Smokey: Engineer & Racer


Throughout his career, Yunick designed and built numerous revolutionary race cars. For instance, his 1966 Chevrolet Chevelle, driven by Curtis Turner, had a profile that looked entirely stock but was faster than anything on Daytona’s high banks. Yunick had lowered the roof and window openings and raised the floor to lower the body closer to the ground. After the changes were discovered, NASCAR began using templates.

Another simple but effective innovation were the coiled two-inch fuel lines that allowed an extra five gallons of fuel outside of the fuel tank. There was also the time in the late 1960s, he came to Daytona with stock rear wheel openings during qualifying for better aerodynamics. After winning the pole position, he used a cutting torch to round out the wheel areas as required by NASCAR so tires could be changed. He cited, “The rules say that I can cut out the rear fenders, but it doesn’t say when I can cut them.”

Dale Inman, who won eight NASCAR Cup Series titles as a crew chief, remembers Yunick as hard working and dedicated to getting the job done.

“He would come to the race track wearing a white uniform and at the end of the day, he would have a bandana around his head and be as dirty as he could be,” Inman said. “He won some races and always had pretty good backing from the factories. He was an innovator and he always had good drivers in his cars.”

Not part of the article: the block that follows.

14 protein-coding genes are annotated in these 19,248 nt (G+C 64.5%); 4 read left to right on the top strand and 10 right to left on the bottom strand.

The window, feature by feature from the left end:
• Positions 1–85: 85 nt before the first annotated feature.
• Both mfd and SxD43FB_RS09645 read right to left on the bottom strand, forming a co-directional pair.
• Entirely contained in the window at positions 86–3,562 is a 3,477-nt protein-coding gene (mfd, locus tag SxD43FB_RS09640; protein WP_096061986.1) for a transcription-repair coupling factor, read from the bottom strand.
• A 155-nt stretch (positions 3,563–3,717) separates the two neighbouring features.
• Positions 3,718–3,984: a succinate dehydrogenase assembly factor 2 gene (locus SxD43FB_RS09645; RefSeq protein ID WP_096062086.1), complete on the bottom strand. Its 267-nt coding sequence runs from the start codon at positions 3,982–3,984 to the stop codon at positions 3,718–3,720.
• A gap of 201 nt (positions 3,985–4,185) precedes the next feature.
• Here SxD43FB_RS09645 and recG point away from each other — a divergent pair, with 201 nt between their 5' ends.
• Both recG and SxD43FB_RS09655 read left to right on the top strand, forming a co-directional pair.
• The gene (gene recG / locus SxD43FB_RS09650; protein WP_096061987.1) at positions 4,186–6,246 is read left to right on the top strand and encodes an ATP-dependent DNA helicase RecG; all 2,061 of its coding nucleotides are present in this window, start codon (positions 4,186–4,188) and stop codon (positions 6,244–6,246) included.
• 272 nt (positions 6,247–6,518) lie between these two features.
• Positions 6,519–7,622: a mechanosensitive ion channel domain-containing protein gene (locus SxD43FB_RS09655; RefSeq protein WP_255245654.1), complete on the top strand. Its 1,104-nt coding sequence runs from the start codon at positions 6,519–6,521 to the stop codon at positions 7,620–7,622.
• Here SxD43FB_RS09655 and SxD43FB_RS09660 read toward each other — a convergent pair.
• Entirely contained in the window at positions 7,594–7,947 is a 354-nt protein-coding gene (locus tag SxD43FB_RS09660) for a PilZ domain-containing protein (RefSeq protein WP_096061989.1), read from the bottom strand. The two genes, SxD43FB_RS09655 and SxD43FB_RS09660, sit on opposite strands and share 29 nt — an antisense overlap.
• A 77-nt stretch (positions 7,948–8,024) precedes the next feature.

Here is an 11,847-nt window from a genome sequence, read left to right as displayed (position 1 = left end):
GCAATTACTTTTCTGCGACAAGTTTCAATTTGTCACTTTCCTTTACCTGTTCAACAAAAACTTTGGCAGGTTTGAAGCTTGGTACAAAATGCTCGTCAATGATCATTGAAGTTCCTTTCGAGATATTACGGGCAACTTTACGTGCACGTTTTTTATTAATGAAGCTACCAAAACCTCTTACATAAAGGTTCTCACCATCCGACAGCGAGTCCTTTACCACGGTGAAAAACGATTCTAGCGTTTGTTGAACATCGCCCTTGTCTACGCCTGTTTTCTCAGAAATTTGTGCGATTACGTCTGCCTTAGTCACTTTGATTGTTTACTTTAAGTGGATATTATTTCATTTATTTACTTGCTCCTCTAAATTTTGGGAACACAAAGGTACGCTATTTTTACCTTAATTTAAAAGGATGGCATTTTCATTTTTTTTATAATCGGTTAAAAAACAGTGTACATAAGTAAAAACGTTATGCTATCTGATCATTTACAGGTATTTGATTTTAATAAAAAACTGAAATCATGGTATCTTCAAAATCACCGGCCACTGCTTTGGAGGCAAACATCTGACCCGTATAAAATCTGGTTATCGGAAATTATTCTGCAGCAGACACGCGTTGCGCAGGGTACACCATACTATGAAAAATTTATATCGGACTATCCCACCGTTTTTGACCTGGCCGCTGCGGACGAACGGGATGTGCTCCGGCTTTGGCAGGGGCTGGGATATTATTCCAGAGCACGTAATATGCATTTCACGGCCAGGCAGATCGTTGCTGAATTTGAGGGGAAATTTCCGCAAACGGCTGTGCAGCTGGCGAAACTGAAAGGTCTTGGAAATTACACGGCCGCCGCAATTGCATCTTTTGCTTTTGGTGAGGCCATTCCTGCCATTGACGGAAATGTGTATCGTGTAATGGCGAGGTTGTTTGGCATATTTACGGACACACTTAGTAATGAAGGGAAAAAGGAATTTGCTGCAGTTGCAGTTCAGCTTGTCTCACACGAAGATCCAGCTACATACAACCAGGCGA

Jeff Hammond, a winning crew chief with Junior Johnson and Roush Fenway Racing, still thinks of his days of knowing Yunick.

“When you think about Smokey Yunick, it’s always about the creativity he had in his mind,” Hammond said. “I met Smokey through Junior Johnson. I was in awe of him because of his legend and it was instantaneous. When I was around him and listening to him talking with Junior, I could see they were in a different world. They could talk about the inner workings of a Holley carburetor as if they were talking about ABCs. It was that easy for them. They could understand something so well without ever having it in their hands.

“Smokey not only did it in NASCAR, he did it every form of motorsports,” Hammond added. “I was so blessed to have a time in my life where I could personally say I knew him.”

When asked to recount his racing career in a few words, Yunick spelled out a simple philosophy about what he set out to accomplish in life.

“All I want to do is feel good about myself,” Yunick said. “There are a lot of people in this world that don’t like me. I don’t care. We are all entitled to an opinion. When I look in the mirror and I’m not ashamed of what I’ve done, and I know I’ve given everything asked of me and a little more, I feel good about myself.

“All I ever looked for when I was racing was for them to accept me as a racer,” he added. “I wasn’t looking for headlines or riches. Just that I was a racer. I think I raced as hard as a man could race. I like to think I was an innovator who made things happen.”

No doubt, Yunick left his indelible mark on motorsports around the world.